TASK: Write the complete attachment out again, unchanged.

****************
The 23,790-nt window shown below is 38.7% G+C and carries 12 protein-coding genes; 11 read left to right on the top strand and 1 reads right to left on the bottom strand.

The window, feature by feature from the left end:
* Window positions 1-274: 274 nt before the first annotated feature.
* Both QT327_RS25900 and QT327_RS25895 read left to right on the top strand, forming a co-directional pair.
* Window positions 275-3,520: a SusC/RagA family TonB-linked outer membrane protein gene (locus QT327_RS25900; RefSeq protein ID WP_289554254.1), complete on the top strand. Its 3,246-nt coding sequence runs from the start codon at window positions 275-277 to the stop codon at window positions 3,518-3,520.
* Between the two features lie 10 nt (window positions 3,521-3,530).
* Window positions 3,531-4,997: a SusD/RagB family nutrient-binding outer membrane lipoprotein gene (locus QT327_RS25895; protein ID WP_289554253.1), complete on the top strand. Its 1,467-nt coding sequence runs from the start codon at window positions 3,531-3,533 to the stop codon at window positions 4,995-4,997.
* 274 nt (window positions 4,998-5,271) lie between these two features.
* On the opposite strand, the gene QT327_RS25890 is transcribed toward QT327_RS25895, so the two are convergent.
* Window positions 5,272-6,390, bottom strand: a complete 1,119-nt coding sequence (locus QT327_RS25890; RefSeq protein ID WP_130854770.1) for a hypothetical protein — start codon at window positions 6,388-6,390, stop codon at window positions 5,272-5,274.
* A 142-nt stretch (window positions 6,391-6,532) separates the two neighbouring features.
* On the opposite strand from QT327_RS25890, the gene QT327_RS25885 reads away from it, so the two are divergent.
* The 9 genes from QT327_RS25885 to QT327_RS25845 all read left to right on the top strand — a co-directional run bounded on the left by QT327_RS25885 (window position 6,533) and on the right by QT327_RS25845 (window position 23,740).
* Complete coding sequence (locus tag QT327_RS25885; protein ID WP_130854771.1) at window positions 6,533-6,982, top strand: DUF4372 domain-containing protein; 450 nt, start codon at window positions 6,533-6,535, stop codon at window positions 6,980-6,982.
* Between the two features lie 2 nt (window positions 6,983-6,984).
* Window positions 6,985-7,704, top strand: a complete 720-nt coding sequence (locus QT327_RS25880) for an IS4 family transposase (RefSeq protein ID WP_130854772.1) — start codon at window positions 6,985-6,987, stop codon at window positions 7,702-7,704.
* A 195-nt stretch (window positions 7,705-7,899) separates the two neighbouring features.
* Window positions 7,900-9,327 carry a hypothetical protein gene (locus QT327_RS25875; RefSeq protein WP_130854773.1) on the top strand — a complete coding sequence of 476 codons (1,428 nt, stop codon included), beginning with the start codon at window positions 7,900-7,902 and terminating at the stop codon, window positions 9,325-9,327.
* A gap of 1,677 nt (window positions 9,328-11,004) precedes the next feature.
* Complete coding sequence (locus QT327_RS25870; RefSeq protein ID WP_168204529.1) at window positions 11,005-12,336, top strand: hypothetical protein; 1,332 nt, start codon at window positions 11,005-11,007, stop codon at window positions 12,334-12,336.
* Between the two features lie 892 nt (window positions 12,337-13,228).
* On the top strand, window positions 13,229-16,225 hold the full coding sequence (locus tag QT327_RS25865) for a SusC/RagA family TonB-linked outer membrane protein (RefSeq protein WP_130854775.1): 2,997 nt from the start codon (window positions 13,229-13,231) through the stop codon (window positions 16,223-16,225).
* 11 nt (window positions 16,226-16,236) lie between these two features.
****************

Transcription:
The 23,790-nt window shown below is 38.7% G+C and carries 12 protein-coding genes; 11 read left to right on the top strand and 1 reads right to left on the bottom strand.

The window, feature by feature from the left end:
* Window positions 1-274: 274 nt before the first annotated feature.
* Both QT327_RS25900 and QT327_RS25895 read left to right on the top strand, forming a co-directional pair.
* Window positions 275-3,520: a SusC/RagA family TonB-linked outer membrane protein gene (locus QT327_RS25900; RefSeq protein ID WP_289554254.1), complete on the top strand. Its 3,246-nt coding sequence runs from the start codon at window positions 275-277 to the stop codon at window positions 3,518-3,520.
* Between the two features lie 10 nt (window positions 3,521-3,530).
* Window positions 3,531-4,997: a SusD/RagB family nutrient-binding outer membrane lipoprotein gene (locus QT327_RS25895; protein ID WP_289554253.1), complete on the top strand. Its 1,467-nt coding sequence runs from the start codon at window positions 3,531-3,533 to the stop codon at window positions 4,995-4,997.
* 274 nt (window positions 4,998-5,271) lie between these two features.
* On the opposite strand, the gene QT327_RS25890 is transcribed toward QT327_RS25895, so the two are convergent.
* Window positions 5,272-6,390, bottom strand: a complete 1,119-nt coding sequence (locus QT327_RS25890; RefSeq protein ID WP_130854770.1) for a hypothetical protein — start codon at window positions 6,388-6,390, stop codon at window positions 5,272-5,274.
* A 142-nt stretch (window positions 6,391-6,532) separates the two neighbouring features.
* On the opposite strand from QT327_RS25890, the gene QT327_RS25885 reads away from it, so the two are divergent.
* The 9 genes from QT327_RS25885 to QT327_RS25845 all read left to right on the top strand — a co-directional run bounded on the left by QT327_RS25885 (window position 6,533) and on the right by QT327_RS25845 (window position 23,740).
* Complete coding sequence (locus tag QT327_RS25885; protein ID WP_130854771.1) at window positions 6,533-6,982, top strand: DUF4372 domain-containing protein; 450 nt, start codon at window positions 6,533-6,535, stop codon at window positions 6,980-6,982.
* Between the two features lie 2 nt (window positions 6,983-6,984).
* Window positions 6,985-7,704, top strand: a complete 720-nt coding sequence (locus QT327_RS25880) for an IS4 family transposase (RefSeq protein ID WP_130854772.1) — start codon at window positions 6,985-6,987, stop codon at window positions 7,702-7,704.
* A 195-nt stretch (window positions 7,705-7,899) separates the two neighbouring features.
* Window positions 7,900-9,327 carry a hypothetical protein gene (locus QT327_RS25875; RefSeq protein WP_130854773.1) on the top strand — a complete coding sequence of 476 codons (1,428 nt, stop codon included), beginning with the start codon at window positions 7,900-7,902 and terminating at the stop codon, window positions 9,325-9,327.
* A gap of 1,677 nt (window positions 9,328-11,004) precedes the next feature.
* Complete coding sequence (locus QT327_RS25870; RefSeq protein ID WP_168204529.1) at window positions 11,005-12,336, top strand: hypothetical protein; 1,332 nt, start codon at window positions 11,005-11,007, stop codon at window positions 12,334-12,336.
* Between the two features lie 892 nt (window positions 12,337-13,228).
* On the top strand, window positions 13,229-16,225 hold the full coding sequence (locus tag QT327_RS25865) for a SusC/RagA family TonB-linked outer membrane protein (RefSeq protein WP_130854775.1): 2,997 nt from the start codon (window positions 13,229-13,231) through the stop codon (window positions 16,223-16,225).
* 11 nt (window positions 16,226-16,236) lie between these two features.